5. The assembly according to any preceding claim, wherein said energising circuit is inductively coupled to said auto-regulating heater.
6. The assembly according to any preceding claim, in which said energising circuit is removably adhered to said auto-regulating heater magnetic layer.
7. The assembly according to claim 3, or any of claims 4 to 6 taken with claim 3, wherein the magnetic layer of the auto-regulating heater is chosen to have a Curie temperature high enough to activate the sealant but not high enough to damage the box or its contents.
8. The assembly according to claim 7, wherein a highly electrically conductive layer (39), such as copper, is bonded to the outer surface of the cover between the cover and the magnetic layer of the heater.
9. The assembly according to any of claims 2, 3, 7 and 8, wherein said cover and said box are of metal.
10. The assembly according to any preceding claim, wherein the heat activated sealant is contained in a channel in the first or second member.
11. A method of sealing a cover to a box such that the cover and box can be subsequently unsealed, and wherein the sealing is achieved by means of a heat-activated sealant that is activated by a temperature-regulated electrical heater energised by a source of alternating current, comprising the steps of:
i) affixing to the outer surface of the cover a layer of a magnetic material that undergoes a substantial change in electrical impedance with change in temperature, said magnetic layer having contiguous with it an electrically-conductive layer provided either by the cover itself or an additional layer, the two layers constituting an auto-regulating electrical heater,
ii) applying a heat-activated sealant between the mating surfaces of the cover and box,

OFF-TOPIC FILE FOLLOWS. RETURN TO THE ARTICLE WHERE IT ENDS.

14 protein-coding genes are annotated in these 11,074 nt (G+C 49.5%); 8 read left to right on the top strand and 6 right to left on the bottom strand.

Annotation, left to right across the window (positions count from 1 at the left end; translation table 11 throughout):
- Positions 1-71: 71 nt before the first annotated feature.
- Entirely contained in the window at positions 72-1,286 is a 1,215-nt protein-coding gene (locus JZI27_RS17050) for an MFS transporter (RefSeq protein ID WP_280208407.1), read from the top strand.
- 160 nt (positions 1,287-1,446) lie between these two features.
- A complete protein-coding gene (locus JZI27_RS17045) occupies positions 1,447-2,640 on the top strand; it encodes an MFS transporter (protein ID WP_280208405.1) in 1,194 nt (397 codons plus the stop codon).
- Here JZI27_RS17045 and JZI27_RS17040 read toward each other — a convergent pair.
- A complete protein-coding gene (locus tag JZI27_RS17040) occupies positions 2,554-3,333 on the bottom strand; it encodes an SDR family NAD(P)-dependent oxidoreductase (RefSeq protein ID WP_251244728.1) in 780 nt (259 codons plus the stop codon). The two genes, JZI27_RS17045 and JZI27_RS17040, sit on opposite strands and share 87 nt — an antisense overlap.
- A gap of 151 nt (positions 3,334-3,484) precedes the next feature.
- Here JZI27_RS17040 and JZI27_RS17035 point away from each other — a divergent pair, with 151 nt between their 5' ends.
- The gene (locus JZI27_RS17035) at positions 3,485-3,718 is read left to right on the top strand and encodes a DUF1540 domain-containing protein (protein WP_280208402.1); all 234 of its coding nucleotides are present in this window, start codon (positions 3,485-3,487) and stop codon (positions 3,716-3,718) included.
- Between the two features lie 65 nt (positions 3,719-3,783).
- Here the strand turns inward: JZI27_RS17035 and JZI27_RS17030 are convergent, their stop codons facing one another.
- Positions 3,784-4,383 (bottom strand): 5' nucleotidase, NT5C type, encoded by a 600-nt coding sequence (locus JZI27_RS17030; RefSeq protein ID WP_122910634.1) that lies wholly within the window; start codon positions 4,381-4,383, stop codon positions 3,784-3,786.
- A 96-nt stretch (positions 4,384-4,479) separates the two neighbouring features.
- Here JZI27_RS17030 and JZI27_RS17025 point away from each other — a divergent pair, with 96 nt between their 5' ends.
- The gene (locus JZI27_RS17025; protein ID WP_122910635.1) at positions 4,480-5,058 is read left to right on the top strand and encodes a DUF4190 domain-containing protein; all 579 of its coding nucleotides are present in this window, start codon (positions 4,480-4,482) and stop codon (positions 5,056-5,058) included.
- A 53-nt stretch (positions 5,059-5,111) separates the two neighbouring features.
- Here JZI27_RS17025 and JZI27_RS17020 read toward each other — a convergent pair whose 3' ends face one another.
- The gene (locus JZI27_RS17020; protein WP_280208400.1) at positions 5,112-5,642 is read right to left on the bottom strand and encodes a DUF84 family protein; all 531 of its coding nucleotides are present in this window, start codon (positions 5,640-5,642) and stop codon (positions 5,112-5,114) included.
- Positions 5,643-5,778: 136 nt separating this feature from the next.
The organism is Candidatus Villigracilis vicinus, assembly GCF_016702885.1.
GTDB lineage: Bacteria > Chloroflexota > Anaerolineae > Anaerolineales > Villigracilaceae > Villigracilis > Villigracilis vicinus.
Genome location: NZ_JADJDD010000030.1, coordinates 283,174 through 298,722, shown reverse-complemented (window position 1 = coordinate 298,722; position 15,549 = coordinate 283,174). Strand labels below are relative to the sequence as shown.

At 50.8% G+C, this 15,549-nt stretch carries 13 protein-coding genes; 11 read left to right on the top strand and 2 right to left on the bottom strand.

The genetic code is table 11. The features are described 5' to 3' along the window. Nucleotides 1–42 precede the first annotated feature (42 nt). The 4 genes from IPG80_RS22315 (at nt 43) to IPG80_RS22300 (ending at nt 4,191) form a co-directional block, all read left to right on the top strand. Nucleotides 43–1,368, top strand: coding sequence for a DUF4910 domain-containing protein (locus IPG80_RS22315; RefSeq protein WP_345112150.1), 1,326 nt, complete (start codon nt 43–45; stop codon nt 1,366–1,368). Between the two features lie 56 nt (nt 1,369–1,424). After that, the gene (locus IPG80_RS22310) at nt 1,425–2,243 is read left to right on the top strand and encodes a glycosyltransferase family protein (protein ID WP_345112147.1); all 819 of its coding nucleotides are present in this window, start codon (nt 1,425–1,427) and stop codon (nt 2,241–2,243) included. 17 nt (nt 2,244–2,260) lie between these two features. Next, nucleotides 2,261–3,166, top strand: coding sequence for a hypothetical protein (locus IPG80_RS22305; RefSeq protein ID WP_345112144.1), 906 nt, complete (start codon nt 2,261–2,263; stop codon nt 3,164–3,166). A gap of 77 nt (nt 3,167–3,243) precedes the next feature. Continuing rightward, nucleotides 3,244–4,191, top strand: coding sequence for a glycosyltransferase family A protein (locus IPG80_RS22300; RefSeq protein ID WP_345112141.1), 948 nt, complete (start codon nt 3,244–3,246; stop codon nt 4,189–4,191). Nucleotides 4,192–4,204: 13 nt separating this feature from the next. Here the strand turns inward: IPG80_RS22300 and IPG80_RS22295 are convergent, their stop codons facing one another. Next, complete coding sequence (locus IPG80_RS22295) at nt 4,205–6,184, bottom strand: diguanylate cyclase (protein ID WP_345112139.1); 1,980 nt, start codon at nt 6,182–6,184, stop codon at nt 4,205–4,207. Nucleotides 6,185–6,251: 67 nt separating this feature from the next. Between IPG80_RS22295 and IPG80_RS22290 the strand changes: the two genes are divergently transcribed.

iii) adhering an energising electrical circuit to said magnetic layer,
iv) and passing alternating current through said energising circuit such as to raise the temperature of the auto-regulating heater to a level at which the sealant is activated but which cannot substantially exceed the temperature level at which the heater auto-regulates.
EP85305795A 1984-10-05 1985-08-14 Self-heating lid for soldering to a box Expired - Lifetime EP0178051B1 (en)

Priority Applications (2)

Application Number Priority Date Filing Date Title
US658231 1984-10-05
US06/658,231 US4771151A (en) 1984-10-05 1984-10-05 Self-heating lid for soldering to a box

Applications Claiming Priority (1)

Application Number Priority Date Filing Date Title
AT85305795T AT60915T (en) 1984-10-05 1985-08-14 A self-heating cover for soldering on a tray.

Publications (3)

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EP0178051A2 EP0178051A2 (en) 1986-04-16
EP0178051A3 EP0178051A3 (en) 1987-06-16
EP0178051B1 true EP0178051B1 (en) 1991-02-20

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US (1) US4771151A (en)
EP (1) EP0178051B1 (en)
JP (1) JPS6188965A (en)
AT (1) AT60915T (en)
DE (1) DE3581776D1 (en)

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US9293169B2 (en) 2004-05-04 2016-03-22 Seagate Technology Llc Seal-type label to contain pressurized gas environment
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DE3581776D1 (en) 1991-03-28
EP0178051A3 (en) 1987-06-16
US4771151A (en) 1988-09-13
EP0178051A2 (en) 1986-04-16
JPS6188965A (en) 1986-05-07
AT60915T (en) 1991-03-15